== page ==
I'd definitely recommend it if you're doing a serious shoot em up game. You would still need to work out the coordinate math to get the desired shapes, as Charanor talks about in his answer, but a bullet engine like BulletML will give you so much more flexibility that you'll spend more time designing new patterns than figuring out how code them.

1. To explain just how good Misery is, those videos are against floor bosses with starting equipment: no modules, no consumables, and the basic pea shooter. And xe only takes one hit despite the elongated nature of the fight. Ok, 9 hits against Centrifuge (who doesn't show up until the third floor after the player will definitely have upgrades resulting in at least double damage comparatively).
• Thanks, I was vaguely aware of BulletML, as it's been around for a while, but it's definitely overkill for my simple game, which only occasionally dabbles in bullet-hell, and is not a bullet-hell shooter per se. – lepton Jul 28 '17 at 18:37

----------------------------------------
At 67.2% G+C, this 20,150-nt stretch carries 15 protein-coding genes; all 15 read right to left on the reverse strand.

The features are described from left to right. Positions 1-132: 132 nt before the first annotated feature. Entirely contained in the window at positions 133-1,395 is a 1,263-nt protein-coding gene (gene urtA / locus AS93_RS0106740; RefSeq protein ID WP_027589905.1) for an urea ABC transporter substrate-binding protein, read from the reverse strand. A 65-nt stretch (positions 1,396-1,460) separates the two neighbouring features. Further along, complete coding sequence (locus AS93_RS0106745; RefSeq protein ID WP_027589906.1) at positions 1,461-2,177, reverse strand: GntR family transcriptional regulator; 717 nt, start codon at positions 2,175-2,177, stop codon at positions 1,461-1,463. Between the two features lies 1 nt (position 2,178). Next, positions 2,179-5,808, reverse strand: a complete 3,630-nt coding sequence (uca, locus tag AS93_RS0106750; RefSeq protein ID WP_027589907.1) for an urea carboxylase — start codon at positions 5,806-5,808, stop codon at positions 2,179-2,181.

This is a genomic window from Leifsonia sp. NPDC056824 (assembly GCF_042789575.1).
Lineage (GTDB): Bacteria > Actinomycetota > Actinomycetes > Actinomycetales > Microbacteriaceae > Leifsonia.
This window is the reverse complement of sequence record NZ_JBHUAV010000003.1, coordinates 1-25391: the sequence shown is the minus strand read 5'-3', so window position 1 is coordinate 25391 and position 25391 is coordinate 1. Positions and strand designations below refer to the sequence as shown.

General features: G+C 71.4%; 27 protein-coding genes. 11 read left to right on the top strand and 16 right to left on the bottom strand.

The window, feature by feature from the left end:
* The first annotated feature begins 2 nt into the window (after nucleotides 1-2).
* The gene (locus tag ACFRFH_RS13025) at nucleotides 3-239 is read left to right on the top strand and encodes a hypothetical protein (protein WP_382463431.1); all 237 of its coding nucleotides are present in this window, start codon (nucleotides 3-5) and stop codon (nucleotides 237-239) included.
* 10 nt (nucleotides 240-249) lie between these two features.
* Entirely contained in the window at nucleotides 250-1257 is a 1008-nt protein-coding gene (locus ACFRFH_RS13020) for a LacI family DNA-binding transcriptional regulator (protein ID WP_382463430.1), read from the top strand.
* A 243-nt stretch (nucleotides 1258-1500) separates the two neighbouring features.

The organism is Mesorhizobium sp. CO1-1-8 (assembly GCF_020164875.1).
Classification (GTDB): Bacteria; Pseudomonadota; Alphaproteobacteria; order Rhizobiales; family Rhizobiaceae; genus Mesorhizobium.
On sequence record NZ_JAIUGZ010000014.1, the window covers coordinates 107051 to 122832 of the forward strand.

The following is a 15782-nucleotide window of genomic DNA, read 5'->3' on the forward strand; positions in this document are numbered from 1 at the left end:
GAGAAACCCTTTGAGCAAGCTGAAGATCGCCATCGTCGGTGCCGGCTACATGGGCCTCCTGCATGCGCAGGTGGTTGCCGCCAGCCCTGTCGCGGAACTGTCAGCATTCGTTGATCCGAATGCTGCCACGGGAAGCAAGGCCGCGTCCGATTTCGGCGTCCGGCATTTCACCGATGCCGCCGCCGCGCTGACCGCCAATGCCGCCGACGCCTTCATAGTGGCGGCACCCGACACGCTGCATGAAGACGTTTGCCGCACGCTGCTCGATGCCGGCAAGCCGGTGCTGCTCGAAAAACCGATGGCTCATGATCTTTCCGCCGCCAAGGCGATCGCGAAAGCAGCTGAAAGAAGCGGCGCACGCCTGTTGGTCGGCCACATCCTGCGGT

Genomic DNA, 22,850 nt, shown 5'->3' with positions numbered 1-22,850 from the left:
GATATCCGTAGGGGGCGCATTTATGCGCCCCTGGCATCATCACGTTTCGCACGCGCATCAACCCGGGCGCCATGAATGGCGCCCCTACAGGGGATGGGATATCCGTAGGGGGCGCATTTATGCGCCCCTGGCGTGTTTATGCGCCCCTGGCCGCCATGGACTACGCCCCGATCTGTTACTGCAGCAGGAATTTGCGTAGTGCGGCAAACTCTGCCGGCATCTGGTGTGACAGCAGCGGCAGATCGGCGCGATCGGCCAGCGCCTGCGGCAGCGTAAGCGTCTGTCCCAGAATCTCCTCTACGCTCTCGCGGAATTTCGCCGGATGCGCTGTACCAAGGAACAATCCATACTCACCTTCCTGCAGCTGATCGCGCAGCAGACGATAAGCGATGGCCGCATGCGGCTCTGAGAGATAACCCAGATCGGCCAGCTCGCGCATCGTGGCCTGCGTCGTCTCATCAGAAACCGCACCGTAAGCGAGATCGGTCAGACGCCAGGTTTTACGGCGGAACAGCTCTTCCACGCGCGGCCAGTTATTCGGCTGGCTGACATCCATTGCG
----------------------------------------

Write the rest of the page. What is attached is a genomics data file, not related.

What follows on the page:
• @lepton Totally understandable. That's a decision for you to make, but the answer may be the "best" one for someone else. I know that after working on TLF and went on to start building my own shooter I wanted to use it just because of how powerful and easy it was to work with. :) – Draco18s no longer trusts SE Jul 28 '17 at 18:40

As pointed out by Charanor you can use an array of points to define your shape and then update their position over time. Below is a working example of how to implement a star shape or a custom shape using points:

package com.mygdx.gtest;

import com.badlogic.gdx.ApplicationAdapter;
import com.badlogic.gdx.Gdx;
import com.badlogic.gdx.graphics.Color;
import com.badlogic.gdx.graphics.GL20;
import com.badlogic.gdx.graphics.Pixmap;
import com.badlogic.gdx.graphics.Pixmap.Format;
import com.badlogic.gdx.graphics.Texture;
import com.badlogic.gdx.graphics.g2d.SpriteBatch;
import com.badlogic.gdx.math.Vector2;
import com.badlogic.gdx.utils.Array;

public class Test extends ApplicationAdapter{

public SpriteBatch sb;
private StarShape ss, ssBig;

@Override
public void create() {
sb = new SpriteBatch();
Pixmap pmap = new Pixmap(2, 2,Format.RGBA8888);
pmap.setColor(Color.WHITE);
pmap.fill();
ss = new StarShape(50,50,new Texture(pmap), 10, true);
ssBig = new StarShape(250,250,new Texture(pmap), 50, false);